Notoriously brutal Zetas leader captured, but it's unlikely to quell violence
Christian Palma, Associated Press
MEXICO CITY — The capture of the notoriously brutal Zetas leader Miguel Angel Trevino Morales represents a serious blow to Mexico's most feared drug cartel, but experts cautioned that taking down the group's command structure is unlikely to diminish violence in the border states where it dominates through terror.
Trevino Morales, 40, was captured before dawn Monday by Mexican marines who intercepted a pickup truck with $2 million in cash in the countryside outside the border city of Nuevo Laredo, which has long served as the Zetas' base of operations. The truck was halted by a marine helicopter, and Trevino Morales was taken into custody along with a bodyguard and an accountant and eight guns, government spokesman Eduardo Sanchez told reporters.
It was the first major blow against an organized crime leader by the administration of President Enrique Pena Nieto, which has struggled to drive down persistently high levels of violence. Experts on the Zetas said the arrest, at least the eighth capture or killing of a high-ranking cartel leader since 2011, could leave behind a series of cells scattered across northern Mexico without a central command but with the same appetite for kidnapping, extortion and other crimes against innocent people.
"It's another link in the destruction of the Zetas as a coherent, identifiable organization," said Alejandro Hope, a former member of Mexico's domestic intelligence service. "There will still be people who call themselves Zetas, bands of individuals who maintain the same modus operandi. There will be fights over illegal networks."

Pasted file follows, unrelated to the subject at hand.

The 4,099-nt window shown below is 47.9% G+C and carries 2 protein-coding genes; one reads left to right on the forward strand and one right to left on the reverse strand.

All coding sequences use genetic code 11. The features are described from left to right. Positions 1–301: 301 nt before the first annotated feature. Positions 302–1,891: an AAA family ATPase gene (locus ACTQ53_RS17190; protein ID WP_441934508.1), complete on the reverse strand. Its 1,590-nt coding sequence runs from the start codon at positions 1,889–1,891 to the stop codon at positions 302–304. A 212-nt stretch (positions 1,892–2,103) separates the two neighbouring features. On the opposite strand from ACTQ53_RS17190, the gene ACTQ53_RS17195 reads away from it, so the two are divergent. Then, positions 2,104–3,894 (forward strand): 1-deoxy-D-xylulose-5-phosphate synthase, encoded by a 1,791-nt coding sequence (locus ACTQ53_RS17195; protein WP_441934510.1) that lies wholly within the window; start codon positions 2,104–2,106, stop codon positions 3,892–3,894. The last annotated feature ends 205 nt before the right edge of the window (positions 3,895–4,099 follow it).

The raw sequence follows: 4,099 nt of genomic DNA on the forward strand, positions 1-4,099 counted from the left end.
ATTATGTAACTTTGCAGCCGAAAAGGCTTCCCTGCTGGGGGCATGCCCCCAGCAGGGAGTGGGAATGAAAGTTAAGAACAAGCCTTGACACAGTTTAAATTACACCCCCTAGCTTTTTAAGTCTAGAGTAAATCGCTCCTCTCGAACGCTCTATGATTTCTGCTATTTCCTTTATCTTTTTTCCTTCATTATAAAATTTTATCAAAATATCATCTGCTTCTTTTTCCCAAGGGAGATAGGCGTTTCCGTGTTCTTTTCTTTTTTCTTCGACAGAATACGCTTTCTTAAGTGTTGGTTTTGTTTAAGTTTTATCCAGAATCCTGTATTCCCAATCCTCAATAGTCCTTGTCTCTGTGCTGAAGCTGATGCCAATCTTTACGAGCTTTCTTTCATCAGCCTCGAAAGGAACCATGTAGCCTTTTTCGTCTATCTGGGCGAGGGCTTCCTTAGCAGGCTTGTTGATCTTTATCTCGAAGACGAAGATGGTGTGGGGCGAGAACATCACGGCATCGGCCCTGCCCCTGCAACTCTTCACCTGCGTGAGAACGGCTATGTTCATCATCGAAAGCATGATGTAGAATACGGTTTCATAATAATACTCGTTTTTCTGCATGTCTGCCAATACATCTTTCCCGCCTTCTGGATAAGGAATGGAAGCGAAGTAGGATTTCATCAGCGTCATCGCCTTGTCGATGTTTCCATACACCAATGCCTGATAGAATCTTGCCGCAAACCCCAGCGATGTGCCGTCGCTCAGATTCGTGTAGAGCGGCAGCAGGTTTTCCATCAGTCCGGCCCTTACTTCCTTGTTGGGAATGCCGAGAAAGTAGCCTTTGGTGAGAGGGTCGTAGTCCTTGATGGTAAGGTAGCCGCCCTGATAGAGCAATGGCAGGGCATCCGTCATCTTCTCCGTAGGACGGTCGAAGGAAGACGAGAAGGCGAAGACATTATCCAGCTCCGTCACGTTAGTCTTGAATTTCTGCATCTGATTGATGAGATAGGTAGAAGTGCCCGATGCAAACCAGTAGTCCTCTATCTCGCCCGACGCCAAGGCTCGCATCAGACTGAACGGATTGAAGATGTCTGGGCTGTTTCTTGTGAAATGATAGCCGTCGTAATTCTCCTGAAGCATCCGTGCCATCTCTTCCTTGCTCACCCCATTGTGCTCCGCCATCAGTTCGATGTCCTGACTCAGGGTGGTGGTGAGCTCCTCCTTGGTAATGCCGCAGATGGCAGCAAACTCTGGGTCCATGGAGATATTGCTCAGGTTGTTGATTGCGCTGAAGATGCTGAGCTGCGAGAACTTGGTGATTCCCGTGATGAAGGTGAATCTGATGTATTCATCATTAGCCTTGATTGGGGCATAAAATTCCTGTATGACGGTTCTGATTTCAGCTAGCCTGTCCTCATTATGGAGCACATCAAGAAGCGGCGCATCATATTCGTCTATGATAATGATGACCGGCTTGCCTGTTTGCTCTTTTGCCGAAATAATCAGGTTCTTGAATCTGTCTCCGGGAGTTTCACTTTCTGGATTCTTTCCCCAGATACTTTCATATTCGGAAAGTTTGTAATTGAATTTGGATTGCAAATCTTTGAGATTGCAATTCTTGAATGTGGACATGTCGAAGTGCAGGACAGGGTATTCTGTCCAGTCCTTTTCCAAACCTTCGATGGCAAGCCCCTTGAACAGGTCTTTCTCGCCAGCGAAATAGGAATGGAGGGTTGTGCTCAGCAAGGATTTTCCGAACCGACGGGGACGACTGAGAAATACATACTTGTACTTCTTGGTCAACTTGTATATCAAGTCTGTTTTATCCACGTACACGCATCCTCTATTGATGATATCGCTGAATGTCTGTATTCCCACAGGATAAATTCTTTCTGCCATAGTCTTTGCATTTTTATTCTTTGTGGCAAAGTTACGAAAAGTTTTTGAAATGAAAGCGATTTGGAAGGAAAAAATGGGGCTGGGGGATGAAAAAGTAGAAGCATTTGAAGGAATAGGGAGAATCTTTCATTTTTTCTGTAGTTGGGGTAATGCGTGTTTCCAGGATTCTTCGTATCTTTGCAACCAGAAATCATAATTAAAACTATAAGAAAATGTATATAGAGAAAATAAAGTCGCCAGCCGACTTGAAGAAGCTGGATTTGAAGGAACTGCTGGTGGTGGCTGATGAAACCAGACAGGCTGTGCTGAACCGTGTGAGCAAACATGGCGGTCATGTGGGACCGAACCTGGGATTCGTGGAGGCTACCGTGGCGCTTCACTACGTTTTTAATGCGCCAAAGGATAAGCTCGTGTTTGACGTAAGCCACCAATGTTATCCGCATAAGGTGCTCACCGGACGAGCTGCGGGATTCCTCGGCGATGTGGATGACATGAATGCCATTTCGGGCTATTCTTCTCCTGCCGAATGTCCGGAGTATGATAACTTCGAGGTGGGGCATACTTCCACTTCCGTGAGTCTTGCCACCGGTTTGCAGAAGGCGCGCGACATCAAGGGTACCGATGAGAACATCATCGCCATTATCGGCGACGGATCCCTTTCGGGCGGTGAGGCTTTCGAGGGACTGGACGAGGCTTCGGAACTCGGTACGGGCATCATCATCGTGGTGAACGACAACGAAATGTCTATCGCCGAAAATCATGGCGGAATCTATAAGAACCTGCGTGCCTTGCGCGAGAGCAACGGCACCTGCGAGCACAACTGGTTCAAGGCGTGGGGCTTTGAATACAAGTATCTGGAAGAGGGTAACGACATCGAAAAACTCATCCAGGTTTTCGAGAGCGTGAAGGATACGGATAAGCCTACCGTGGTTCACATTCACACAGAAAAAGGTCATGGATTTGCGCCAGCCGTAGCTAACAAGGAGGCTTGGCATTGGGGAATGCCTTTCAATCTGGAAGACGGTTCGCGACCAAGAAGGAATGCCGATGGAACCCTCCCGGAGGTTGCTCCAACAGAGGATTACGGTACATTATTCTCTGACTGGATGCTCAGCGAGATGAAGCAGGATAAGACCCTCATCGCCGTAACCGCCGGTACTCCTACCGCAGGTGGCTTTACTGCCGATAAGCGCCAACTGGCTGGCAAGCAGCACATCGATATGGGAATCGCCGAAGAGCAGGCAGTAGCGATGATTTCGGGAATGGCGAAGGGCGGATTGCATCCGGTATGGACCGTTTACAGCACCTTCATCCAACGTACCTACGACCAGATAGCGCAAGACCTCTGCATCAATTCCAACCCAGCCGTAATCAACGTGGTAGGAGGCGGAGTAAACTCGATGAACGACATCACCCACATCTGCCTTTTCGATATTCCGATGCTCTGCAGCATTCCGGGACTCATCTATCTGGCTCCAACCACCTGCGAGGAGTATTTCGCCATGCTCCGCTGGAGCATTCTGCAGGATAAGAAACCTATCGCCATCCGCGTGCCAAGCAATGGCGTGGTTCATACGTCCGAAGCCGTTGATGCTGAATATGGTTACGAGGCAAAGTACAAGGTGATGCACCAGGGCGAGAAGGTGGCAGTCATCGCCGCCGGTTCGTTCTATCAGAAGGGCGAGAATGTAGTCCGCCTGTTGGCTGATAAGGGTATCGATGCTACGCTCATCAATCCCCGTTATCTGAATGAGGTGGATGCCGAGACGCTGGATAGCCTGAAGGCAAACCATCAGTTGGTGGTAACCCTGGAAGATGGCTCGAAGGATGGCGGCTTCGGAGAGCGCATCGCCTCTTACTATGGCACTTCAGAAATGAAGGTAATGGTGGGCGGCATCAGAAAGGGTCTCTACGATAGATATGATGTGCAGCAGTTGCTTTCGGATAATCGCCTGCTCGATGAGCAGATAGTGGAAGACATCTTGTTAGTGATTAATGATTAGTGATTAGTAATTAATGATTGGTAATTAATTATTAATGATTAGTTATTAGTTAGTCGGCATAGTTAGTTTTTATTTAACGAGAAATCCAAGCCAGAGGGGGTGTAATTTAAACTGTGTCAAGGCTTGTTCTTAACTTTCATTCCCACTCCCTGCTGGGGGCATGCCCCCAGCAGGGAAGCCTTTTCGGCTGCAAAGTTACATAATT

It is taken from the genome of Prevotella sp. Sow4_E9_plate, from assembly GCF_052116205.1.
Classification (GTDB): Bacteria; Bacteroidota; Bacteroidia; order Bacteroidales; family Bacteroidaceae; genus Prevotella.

The Zetas remain active in Nuevo Laredo, the nearby border state of Coahuila, the Gulf Coast state of Veracruz, parts of north central Mexico and Central America, although Trevino Morales' arrest means the gang has become "a franchise operation, not a vertical organization," said George Grayson, an expert on the Zetas and a professor of government at the College of William & Mary.
The Zetas leader and his alleged accomplices were flown to Mexico City, where they are expected to eventually be tried in a closed system that usually takes years to prosecute cases, particularly high-profile ones.
Trevino Morales, known as "Z-40," is uniformly described as one of the two most powerful cartel heads in Mexico, the leader of a corps of special forces defectors who went to work for drug traffickers, splintered off into their own cartel in 2010 and metastasized across Mexico, expanding from drug dealing into extortion, human trafficking and other activity.
Along the way, the Zetas authored some of the worst atrocities of Mexico's drug war, leaving hundreds of bodies beheaded on roadsides or hanging from bridges and earning a reputation as perhaps the most terrifying of the country's numerous ruthless cartels.
On Trevino Morales' watch, 72 Central and South American migrants were slaughtered by the Zetas in the northern town of San Fernando in 2010, authorities said. By the following year, federal officials announced finding 193 bodies buried in San Fernando, most belonging to migrants kidnapped off buses and killed by the Zetas, some because they refused to work as drug mules.
Sanchez said Trevino Morales is charged with ordering the kidnapping and killing of the 265 migrants, along with numerous other charges of murder, torture and other crimes.
Pena Nieto came into office late last year promising to drive down high levels of homicide, extortion and kidnapping but has struggled to make a credible dent in crime figures. And his pledge to focus on citizen safety over other crimes has sparked worries among U.S. authorities that he would ease back on predecessor Felipe Calderon's U.S.-backed strategy aimed above all at decapitating drug cartels.
The arrest of Trevino, a man widely blamed for both massive northbound drug trafficking, will almost certainly earn praise from Pena Nieto's U.S. and Mexican critics alike.
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